A certain chief executive is fond of stating that in a political battle while his opponent may bring a knife he’ll bring a gun. Pity the opponents of education reform in Louisiana, whose facts and logic only allow them to bring a knife to the fight over that issue, as their remarks yesterday demonstrated.
The Louisiana House Education Committee took up the matter yesterday, recommending changing personnel and accountability laws that promise to improve school performance, as well as approving of expanding an existing scholarship voucher program that will increase options for families and spur greater achievement from public schools, along with more per student funding for them, through competition. Today, the Senate Education Committee does the same on related bills, both actions occurring unusually early in a legislative session. Gov. Bobby Jindal has backed enthusiastically these ideas.
Teachers’ unions, aided and abetted by some school districts whose politicians resent the reduced power and privilege they would have under changed laws, tried to flood the Capitol with members playing hooky from school, causing the closure of schools in a few districts. The same tactic will be tried today. As a result, the mob scene created caused security problems that forced extreme filtering of people into the largest committee room available, and restricting the flow those testifying. However, speakers for both sides were allowed to state their cases, causing the hearing to last about 16 hours, and postponing taking up another scheduled bill.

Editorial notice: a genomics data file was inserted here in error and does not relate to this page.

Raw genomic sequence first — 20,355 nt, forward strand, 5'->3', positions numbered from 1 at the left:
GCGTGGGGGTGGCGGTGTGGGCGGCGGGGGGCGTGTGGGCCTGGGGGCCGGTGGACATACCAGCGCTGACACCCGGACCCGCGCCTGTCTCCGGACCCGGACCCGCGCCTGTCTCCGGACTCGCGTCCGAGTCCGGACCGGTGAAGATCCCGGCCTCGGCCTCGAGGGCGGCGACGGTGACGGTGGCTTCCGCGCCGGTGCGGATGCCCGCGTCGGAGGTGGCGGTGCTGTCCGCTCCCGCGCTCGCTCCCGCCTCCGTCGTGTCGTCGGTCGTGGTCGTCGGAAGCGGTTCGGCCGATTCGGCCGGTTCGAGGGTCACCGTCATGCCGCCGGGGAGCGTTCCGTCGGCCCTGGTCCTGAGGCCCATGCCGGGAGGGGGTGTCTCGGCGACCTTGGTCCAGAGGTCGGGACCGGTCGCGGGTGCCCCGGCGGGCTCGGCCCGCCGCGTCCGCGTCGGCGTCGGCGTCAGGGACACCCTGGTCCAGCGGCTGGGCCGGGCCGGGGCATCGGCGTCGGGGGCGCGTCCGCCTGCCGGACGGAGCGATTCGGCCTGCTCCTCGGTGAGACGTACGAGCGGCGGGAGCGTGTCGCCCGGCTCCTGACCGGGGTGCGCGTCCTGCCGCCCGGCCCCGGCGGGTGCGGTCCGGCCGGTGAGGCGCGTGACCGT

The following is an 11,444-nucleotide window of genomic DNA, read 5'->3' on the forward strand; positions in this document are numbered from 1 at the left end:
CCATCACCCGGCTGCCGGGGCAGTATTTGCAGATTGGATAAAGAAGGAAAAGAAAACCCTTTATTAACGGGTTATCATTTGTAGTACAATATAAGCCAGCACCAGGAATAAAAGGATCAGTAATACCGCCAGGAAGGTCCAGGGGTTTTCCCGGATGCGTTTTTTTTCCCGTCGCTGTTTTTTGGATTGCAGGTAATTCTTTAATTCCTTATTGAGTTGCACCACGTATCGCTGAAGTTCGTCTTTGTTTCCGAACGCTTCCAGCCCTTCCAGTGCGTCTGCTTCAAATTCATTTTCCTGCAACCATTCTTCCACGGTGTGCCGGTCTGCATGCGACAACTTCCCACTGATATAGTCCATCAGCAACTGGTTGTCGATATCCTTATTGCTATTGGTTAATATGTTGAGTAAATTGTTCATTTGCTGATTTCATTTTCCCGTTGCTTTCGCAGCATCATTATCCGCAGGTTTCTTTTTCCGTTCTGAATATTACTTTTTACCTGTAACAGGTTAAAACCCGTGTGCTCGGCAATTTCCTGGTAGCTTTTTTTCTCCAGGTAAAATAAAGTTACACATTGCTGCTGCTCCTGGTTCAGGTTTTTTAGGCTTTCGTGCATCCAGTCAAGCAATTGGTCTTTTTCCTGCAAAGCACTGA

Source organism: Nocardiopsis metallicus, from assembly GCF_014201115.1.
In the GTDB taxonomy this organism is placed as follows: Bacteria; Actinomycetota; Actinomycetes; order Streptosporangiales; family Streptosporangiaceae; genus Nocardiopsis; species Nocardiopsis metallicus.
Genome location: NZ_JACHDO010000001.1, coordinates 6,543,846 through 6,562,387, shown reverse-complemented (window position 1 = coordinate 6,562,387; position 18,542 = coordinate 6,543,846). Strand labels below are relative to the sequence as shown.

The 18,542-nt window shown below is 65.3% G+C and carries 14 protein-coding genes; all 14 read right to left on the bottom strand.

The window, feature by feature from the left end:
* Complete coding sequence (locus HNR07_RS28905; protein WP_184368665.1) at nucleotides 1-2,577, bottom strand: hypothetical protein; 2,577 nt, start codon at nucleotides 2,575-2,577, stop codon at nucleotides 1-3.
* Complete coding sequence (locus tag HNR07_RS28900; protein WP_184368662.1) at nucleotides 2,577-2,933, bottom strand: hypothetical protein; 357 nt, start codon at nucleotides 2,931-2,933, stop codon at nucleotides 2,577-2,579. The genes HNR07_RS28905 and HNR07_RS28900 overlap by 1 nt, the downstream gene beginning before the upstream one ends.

Not willing to give the truant teachers a hall pass, state Rep. Nancy Landry moved successfully to have asked of each testifier whether that had taken leave. Illustrating perfectly the lack of intellect and judgment coming from some local politicians in education, and why the reforms are desperately needed, John Smith, president of the Louisiana School Board Association, called that question “pure intimidation.” This dimwit needs to look in the mirror: unions encouraging teachers to ditch work (and just days before important standardized tests are to be given, no less) and having that facilitated by school boards was a bullying tactic of the highest order, designed to send a message that if these organizations don’t get their way, they will become derelict in their duties in order to disrupt the educational process in an attempt to turn the public against reform legislators, without any regard to children.
Of course, such vapidity comes from the top. Sen. Mary Landrieu, when asked to comment on the situation, started off with the wrong metaphor by saying “This is no way to run a railroad,” and went downhill from there. She said this process was too rushed, and concluded ludicrously with the statement, “This is a democracy, not a dictatorship.”